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  • The Best Baseball Video Games from Every Generation


    Nick Nelson

    Last week, a new generation of video games officially kicked off, with both Sony and Microsoft launching their latest consoles. As such, I thought it'd be a timely moment to reflect on baseball's rich history in gaming.

    Here are my picks for the best baseball video games of each past console generation.

    I recently published my first book, VERSUS: 25 Head-to-Head Battles that Shaped the Evolution of Video Games. Created in partnership with designer Jerrald Spencer Jr., it is available via Lulu (paperback) and Gumroad (digital). Over the course of 25 chapters, we navigate the history of gaming through a series of dualities and dichotomies.

    With the ninth generation of video games now underway, here's a look at Jay's graphic from the book depicting highlights of the first eight:

    ccs-18-0-16027900-1605492795_thumb.png

    Baseball itself has been a staple throughout gaming's history, dating all the way back to the 1960s. Today I'll take a stroll through the evolution of our favorite sport in the virtual realm by sharing my choices for the best and most influential titles of each console generation. I'll sprinkle in a few Twins-related tidbits along the way, too.

    Note: We're skipping the first generation, which consisted of various rudimentary "gaming systems" producing some rough early efforts in the baseball genre. None are worthy of mentioning here, so we'll start with the second generation, when Atari 2600 brought home gaming to the mainstream.

    2nd Generation: Home Run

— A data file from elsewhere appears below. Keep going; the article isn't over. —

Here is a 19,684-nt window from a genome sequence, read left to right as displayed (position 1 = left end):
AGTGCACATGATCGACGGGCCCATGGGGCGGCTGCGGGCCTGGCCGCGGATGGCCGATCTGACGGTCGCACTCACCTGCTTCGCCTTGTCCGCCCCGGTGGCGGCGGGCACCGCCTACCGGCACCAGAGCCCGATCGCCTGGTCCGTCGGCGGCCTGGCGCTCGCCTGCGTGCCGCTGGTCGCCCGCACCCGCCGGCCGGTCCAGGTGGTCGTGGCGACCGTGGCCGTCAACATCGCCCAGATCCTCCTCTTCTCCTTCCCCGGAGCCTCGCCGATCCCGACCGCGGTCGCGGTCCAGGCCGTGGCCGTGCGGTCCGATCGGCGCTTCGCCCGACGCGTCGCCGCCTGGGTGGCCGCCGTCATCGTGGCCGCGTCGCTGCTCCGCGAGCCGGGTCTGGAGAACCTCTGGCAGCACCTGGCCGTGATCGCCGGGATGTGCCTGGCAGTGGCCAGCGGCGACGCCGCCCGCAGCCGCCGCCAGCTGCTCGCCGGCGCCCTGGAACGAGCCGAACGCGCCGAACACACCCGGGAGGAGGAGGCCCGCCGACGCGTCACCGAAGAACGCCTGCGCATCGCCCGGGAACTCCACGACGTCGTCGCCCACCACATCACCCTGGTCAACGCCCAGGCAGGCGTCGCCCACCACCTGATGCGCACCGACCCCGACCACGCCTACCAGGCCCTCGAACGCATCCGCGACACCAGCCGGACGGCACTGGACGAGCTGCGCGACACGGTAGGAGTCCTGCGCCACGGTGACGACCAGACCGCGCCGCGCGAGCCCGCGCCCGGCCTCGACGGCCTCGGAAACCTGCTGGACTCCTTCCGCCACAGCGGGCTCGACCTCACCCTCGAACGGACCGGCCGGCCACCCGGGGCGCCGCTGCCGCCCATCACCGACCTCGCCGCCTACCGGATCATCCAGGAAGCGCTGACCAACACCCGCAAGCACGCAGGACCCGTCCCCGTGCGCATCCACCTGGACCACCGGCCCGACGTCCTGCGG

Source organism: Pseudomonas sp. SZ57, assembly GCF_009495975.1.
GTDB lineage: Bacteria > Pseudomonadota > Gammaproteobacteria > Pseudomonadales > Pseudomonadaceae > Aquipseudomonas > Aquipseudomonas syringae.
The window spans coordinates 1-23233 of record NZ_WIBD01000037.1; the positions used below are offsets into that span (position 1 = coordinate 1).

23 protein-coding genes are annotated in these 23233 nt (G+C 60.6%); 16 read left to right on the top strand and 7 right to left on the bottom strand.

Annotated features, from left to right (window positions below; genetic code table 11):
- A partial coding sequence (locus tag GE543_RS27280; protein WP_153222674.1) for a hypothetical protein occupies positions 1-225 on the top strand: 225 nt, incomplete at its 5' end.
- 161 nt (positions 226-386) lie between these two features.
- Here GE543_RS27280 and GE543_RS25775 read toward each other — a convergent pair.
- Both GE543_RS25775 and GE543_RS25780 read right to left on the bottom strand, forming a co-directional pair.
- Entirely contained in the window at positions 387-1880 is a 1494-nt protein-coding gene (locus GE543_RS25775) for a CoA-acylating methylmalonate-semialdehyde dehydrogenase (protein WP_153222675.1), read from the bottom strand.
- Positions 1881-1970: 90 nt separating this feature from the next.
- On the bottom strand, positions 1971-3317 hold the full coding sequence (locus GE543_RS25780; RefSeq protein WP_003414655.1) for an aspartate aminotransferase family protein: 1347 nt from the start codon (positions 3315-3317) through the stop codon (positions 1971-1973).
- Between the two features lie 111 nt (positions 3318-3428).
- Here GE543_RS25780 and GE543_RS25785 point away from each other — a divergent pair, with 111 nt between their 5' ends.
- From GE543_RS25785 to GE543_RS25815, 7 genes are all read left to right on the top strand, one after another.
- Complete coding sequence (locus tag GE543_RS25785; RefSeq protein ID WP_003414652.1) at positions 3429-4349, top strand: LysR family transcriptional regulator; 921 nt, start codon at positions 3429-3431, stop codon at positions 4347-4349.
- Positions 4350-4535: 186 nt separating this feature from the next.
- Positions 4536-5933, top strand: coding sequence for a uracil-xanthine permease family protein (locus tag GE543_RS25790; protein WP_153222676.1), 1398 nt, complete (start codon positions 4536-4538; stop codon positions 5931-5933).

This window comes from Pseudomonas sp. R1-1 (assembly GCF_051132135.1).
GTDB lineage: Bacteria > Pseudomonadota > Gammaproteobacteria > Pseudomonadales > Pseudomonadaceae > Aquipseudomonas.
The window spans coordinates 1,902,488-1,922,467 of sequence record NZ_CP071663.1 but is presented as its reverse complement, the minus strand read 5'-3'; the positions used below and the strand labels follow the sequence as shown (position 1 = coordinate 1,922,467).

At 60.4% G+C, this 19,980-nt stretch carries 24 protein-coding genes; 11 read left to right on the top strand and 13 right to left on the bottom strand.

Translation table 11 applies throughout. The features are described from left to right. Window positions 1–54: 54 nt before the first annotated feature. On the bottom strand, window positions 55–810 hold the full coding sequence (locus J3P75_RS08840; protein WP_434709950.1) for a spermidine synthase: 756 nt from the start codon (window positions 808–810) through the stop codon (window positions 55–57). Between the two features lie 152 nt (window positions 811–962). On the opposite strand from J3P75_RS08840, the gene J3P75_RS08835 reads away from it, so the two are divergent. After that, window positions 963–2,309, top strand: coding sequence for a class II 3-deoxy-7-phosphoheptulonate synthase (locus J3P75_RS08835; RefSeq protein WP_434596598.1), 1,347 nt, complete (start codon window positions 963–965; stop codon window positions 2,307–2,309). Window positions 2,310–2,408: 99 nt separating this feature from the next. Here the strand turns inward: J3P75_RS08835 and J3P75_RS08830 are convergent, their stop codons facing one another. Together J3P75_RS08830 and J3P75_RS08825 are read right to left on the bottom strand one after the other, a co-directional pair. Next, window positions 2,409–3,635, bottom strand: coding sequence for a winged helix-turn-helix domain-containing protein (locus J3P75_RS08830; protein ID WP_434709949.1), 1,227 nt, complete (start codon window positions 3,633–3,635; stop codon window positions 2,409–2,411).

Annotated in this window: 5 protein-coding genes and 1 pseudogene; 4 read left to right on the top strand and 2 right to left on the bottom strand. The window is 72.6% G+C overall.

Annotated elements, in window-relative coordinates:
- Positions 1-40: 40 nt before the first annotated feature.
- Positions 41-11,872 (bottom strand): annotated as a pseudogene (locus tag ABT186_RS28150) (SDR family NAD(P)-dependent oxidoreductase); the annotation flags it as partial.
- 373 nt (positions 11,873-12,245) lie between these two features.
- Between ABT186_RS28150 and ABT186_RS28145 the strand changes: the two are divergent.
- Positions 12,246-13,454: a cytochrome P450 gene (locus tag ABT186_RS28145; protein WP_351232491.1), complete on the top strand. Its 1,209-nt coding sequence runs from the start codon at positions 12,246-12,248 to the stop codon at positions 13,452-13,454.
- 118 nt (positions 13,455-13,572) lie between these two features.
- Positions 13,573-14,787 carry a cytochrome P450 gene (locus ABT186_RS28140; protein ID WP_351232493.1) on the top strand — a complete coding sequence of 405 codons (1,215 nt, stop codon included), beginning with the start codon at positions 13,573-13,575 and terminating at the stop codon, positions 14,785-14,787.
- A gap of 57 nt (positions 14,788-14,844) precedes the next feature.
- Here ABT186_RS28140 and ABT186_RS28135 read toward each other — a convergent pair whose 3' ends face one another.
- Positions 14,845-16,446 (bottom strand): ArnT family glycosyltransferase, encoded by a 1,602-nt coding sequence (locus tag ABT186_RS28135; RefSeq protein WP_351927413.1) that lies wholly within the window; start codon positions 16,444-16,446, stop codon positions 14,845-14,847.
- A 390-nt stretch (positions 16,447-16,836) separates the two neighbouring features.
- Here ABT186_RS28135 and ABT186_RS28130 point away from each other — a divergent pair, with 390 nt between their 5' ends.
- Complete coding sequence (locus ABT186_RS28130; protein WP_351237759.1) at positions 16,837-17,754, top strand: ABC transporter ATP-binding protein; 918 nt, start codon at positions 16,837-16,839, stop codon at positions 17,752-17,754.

For Atari 2600 (1978)

    ccs-18-0-06820500-1605492952_thumb.png

    At this point things were still pretty rudimentary. I listed Atari's Home Run in VERSUS among memorable (if simplistic) titles on the breakout home console: "As a baseball geek I’ve gotta include this primitive interpretation of the dusty diamond. There were no fielders other than the pitcher, who delivered from second base." Created by Atari designer Bob Whitehead, Home Run wasn't exactly a convincing baseball simulation, but it had its retro charm.

    3rd Generation: R.B.I. Baseball

    For Nintendo Entertainment System (1988)

    ccs-18-0-82302800-1605492994.png

    When people think of classic baseball video games from the early days, this is typically the first that comes to mind. It was a massive step forward – the first title to feature an MLBPA license and thus, actual player names. Now, R.B.I. Baseball didn't have a license from MLB itself, so there were no team names or logos, but Minnesota was one of the eight selectable clubs in the game. (The Twins were, after all, reigning World Series champs at the time.) In the screenshot above you can see Frank Viola delivering to Detroit's Alan Trammell.

    The progression from Atari and Home Run is plain to see. Here we have colorful expansive fields with nine players and fairly genuine baseball action – varying pitch types and speeds, player stats, differentiated player attributes, etc.

    4th Generation: Ken Griffey Jr. Presents Major League Baseball

    For Super NES (1994)

    ccs-18-0-18482200-1605493082.jpg